Western’s faculty and students are engaged in exciting research and scholarship across a variety of fields, from marine science and climate change to teaching, the humanities, and the arts. Periodically, Western Today will share short summaries of the latest developments in scholarship and research at the University. Interested in reading in-depth stories about science and research at Western? Go to Gaia, the university's online journal of research, discovery and scholarship, and subscribe (it's free) to that site by clicking the "Follow" button. Want more research news? Follow @WWUResearch on Twitter.
Johanna Urbach is a first-year graduate student of chemistry, with a special interest in bio-chemistry, who studies hemoglobin. She is a recipient of the WWU Graduate Research Award for her thesis entitled, “Design and characterization of stable polymeric variants of human hemoglobin.” She has presented her research at NORM2021 and at WWU Scholars Week.
A lot of research has gone into producing synthetic hemoglobin, which would make blood stores more accessible to victims of trauma and to people in need in the developing world. In the lab, Urbach focuses on hemoglobin-based oxygen carriers (HBOCs). Her goal is to optimize the expression of rHb-cTRP and characterize the resulting polymeric hemoglobin. The process is complex, but Urbach hopes to see if attaching more than four hemoglobin units together will yield favorable results in the development of synthetic human hemoglobin.
Urbach says that as a person with a disability, she spent a lot of time in resource classes in elementary school. It was unclear whether she would be able to go to college, let alone succeed academically and pursue an advanced degree. But Urbach says her faculty have been overwhelmingly "supportive and amazing," and that WWU has been completely accommodating of her disability and that the offer of help is real. Her mentors have fostered development and learning, and she says there is a level of respect that feels rare.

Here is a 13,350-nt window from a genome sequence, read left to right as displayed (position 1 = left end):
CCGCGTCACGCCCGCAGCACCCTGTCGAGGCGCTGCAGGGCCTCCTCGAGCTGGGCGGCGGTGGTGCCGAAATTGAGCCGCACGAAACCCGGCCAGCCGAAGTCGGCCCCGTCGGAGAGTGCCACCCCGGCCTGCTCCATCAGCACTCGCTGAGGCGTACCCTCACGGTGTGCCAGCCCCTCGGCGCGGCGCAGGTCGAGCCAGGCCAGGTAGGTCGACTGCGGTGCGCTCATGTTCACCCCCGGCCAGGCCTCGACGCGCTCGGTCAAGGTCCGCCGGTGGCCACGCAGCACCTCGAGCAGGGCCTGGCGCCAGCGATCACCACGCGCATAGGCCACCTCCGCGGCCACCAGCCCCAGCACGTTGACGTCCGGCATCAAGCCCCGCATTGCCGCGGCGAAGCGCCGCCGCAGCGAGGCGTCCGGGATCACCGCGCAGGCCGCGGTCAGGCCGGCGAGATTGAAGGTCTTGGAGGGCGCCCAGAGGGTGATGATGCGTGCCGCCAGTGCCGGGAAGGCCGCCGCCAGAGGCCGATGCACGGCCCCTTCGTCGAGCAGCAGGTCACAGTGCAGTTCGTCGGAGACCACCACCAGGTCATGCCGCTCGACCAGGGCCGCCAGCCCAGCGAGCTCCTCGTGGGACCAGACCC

Urbach’s faculty advisor is Spencer Anthony-Cahill; she also gives thanks for Clint Spiegel for her time in his lab and to John Antos for guidance and use of his mass spectrometry.
Computer Science graduate student Anais Dawson is utilizing virtual reality and wearable sensors to address challenges in the domain of assistive technology.
Under the guidance of professors Shameem Ahmed, Wesley Deneke, and Moushumi Sharmin, Dawson led a small group of undergraduate students to develop "InterViewR," a VR-based platform that provides training to autistic young adults to better prepare them for job interviews.
Dawson supervised and trained undergraduate students who previously had little awareness of the domains of Autism, Virtual Reality, and Human Computer Interaction. As a teaching assistant, Dawson also mentored students at all levels by providing thoughtful, detailed, and encouraging feedback to them and by creating an inclusive and accessible environment for all students.
As a student researcher, Anais published her preliminary work in IEEE CompSAC 2020, presented her work in Grace Hopper Celebration of Women in Computing 2020, and is currently in the process of submitting her graduate research work in ACM CSCW 2021 – outstanding accomplishments for a graduate student who is just starting her research career.